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Policy Developments to Shape Global Steel Markets in 2020 - Wood Mackenzie

Steel News - Published on Thu, 23 Jan 2020

Image Source: woodmac.com
According to Wood Mackenzie, Chinese steel demand will likely peak this year at 890 million tonnes, a growth of 1.5% and with China responsible for half of global steel demand, Chinese government policy remains core to Wood Mackenzie’s view. Wood Mackenzie does not expect the government to ease control of this sector, however if economic pressure rises, stimulus in this area is potentially an easy route to boost GDP and meet targets. An unexpected stimulus in property would lift steel demand and, ultimately, prices.

Aside from Chinese demand, what are the biggest trends to watch in global steel market in 2020? Alex Griffiths, Wood Mackenzie Principal Analyst, sees five key themes:
Government environmental policy decisions taken in the EU and North America have the potential to shape steel markets for decades
Capacity deletions in the west – expect more closures in the EU and additions in the east
M&A and heightened corporate activity
Many variables could support iron ore prices and steelmaking costs - alongside our view of declining steel prices, higher costs would mean tighter margins
India – the government has big plans but has failed to deliver in the past. Could 2020 be India’s year?

Policy developments in 2020 have the potential to disrupt steel markets. Protectionism is the common theme and announcements this year may lead to increasingly regionalised steel markets in the long term. Mr Griffiths said “The European Commission will seek to get member states’ approval of its European Green Deal in 2020. The policy is unlikely to roll out until the mid-2020s but is likely to include a carbon border tax on steel imports. If approved, expect steelmakers, traders and consumers to begin tweaking long-term strategies. Despite launching a nationwide carbon trading system in December 2017, carbon emissions are not yet the priority for the Chinese steel industry. In 2020, air quality will remain the focus and steelmakers will be pushed to achieve ultra-low emission standards on dust, SO2 and NOx emissions.”

The USMCA trade agreement may be approved this year, which would provide upside risk to Wood Mackenzie’s forecast. Mr Griffiths said “The deal will require 40% of a car’s value to be manufactured in North American facilities where salaried workers receive at least $16 an hour. The salary aspect could effectively force automakers to source steel from the US or Canada and provide a boost to steel output in those countries.”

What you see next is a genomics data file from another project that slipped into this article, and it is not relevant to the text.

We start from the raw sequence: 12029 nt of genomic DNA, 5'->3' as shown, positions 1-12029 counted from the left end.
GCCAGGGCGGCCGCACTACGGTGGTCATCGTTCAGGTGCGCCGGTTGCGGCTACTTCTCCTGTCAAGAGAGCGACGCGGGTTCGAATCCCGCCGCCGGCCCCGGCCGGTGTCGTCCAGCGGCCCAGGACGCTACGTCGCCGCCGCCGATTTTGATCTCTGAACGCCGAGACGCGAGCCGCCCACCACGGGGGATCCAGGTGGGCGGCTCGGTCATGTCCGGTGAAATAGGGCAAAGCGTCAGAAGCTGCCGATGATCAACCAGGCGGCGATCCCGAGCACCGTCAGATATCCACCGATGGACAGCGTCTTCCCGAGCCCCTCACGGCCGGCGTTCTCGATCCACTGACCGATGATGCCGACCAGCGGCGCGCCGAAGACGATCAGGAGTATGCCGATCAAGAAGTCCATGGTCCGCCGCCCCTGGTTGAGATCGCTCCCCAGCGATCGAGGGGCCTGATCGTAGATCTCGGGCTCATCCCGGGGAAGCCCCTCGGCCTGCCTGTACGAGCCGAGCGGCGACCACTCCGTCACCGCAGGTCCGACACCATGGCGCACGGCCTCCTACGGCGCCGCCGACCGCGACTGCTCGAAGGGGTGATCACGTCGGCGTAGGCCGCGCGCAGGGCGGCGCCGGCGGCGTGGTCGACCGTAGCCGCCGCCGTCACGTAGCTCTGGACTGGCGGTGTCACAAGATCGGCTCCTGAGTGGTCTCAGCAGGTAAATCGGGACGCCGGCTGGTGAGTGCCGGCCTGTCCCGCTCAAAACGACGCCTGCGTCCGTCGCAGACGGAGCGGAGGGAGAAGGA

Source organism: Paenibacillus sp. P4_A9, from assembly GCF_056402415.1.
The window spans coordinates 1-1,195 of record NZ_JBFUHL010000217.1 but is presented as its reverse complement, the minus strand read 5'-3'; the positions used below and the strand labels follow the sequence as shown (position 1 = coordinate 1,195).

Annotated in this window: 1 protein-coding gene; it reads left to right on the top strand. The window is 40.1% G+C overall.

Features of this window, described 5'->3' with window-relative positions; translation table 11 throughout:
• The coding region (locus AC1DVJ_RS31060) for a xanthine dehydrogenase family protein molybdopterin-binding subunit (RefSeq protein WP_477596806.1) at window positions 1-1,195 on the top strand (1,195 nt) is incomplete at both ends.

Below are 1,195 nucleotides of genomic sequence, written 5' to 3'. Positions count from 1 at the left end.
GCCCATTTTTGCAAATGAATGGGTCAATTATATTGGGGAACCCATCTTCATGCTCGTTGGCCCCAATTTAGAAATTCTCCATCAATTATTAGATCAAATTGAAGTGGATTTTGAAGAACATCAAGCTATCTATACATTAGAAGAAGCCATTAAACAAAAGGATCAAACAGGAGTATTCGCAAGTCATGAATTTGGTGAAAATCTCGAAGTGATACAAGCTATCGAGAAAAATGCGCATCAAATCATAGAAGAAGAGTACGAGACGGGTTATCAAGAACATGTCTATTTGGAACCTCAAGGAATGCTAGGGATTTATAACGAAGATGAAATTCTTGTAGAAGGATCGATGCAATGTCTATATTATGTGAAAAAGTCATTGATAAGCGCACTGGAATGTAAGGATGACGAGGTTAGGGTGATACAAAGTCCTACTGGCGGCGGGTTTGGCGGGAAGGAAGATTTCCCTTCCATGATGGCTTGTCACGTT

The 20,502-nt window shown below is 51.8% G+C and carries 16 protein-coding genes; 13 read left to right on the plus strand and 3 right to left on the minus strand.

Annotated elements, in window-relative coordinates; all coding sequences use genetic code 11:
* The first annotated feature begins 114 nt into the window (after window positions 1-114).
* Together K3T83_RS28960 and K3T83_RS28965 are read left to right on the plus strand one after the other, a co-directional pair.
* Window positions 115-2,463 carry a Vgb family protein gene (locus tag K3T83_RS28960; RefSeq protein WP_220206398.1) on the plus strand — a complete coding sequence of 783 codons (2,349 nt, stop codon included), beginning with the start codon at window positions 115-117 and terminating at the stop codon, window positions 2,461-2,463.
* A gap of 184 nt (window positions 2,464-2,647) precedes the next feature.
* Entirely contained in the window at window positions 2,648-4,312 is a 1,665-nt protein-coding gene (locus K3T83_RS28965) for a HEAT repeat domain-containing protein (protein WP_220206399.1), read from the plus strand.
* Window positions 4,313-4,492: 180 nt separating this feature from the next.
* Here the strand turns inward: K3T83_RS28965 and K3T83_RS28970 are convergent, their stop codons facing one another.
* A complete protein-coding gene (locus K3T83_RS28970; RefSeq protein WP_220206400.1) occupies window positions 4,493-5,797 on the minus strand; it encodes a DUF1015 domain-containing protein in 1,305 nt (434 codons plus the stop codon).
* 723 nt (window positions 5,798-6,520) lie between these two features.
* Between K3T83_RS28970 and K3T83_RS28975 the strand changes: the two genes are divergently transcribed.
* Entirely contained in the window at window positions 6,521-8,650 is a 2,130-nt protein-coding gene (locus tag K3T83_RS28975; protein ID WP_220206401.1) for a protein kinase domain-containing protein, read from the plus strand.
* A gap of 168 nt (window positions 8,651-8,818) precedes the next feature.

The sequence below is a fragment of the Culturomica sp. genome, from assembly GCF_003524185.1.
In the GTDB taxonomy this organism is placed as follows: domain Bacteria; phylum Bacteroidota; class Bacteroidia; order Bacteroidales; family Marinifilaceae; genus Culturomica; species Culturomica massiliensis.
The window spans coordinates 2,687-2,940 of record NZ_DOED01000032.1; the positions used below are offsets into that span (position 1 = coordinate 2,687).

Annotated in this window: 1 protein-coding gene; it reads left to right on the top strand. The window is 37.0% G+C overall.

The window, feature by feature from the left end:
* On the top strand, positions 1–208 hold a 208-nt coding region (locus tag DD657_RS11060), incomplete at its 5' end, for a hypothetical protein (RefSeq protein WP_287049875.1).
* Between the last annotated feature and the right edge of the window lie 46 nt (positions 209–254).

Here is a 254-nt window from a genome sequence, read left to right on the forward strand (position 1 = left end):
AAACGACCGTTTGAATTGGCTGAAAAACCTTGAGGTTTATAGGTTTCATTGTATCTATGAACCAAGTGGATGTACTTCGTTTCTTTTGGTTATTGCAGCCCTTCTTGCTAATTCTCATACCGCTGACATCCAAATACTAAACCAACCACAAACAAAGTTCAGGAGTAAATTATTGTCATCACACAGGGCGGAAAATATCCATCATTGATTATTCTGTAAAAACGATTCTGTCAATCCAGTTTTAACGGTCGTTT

In response to the US Section 232 tariffs on steel imports, Europe introduced safeguarding measures last year. In 2020, safeguarding measures will add to import volatility as buyers’ understanding of the rules matures. The UK will leave the EU this year, however during the transition period that will span the whole of 2020, the terms of trade will not change. As details of the future trading relationship emerge, markets will see a response. However, Wood Mackenzie remains unconvinced that the UK’s steel industry will be prioritised during Brexit negotiations.

Wood Mackenzie expects to see steel capacity additions in the east and depletions in the west. Mr Griffiths said “In the EU, we have identified 4.6 Mtpa of capacity all but certain to idle in 2020. A further 2.1 Mtpa is at high risk of curtailment this year. Last year, more responsive EAF facilities bore the brunt of output declines. However, this year we expect hot metal production to lose out as high raw materials costs and an increasing environmental focus bite into margins. The most exposed are distressed assets or those with downstream facilities suffering curtailments. Turkey has capacity expansion plans this year despite subdued domestic demand and challenges in traditional export markets. Expansions hinge on government support, both directly and via increased steel demand from large-scale infrastructure projects. In China, returned capacity via the ongoing capacity swap scheme from previously closed facilities is likely to add more pressure to steelmaking margins. Expect a net increase of 18 Mtpa of steelmaking capacity this year, with 70% of that EAF based. This is likely to result in a lower capacity utilisation rate (particularly for EAFs) and therefore a lower steelmaking margin. Furthermore, if domestic demand growth cannot keep pace with capacity increases, expect China to export more steel than forecast.”

Mr Griffiths said “We predict a higher steel production growth this year when compared to the <2% growth experienced in 2019, however gains will remain modest.”

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Posted By : Rabi Wangkhem on Thu, 23 Jan 2020
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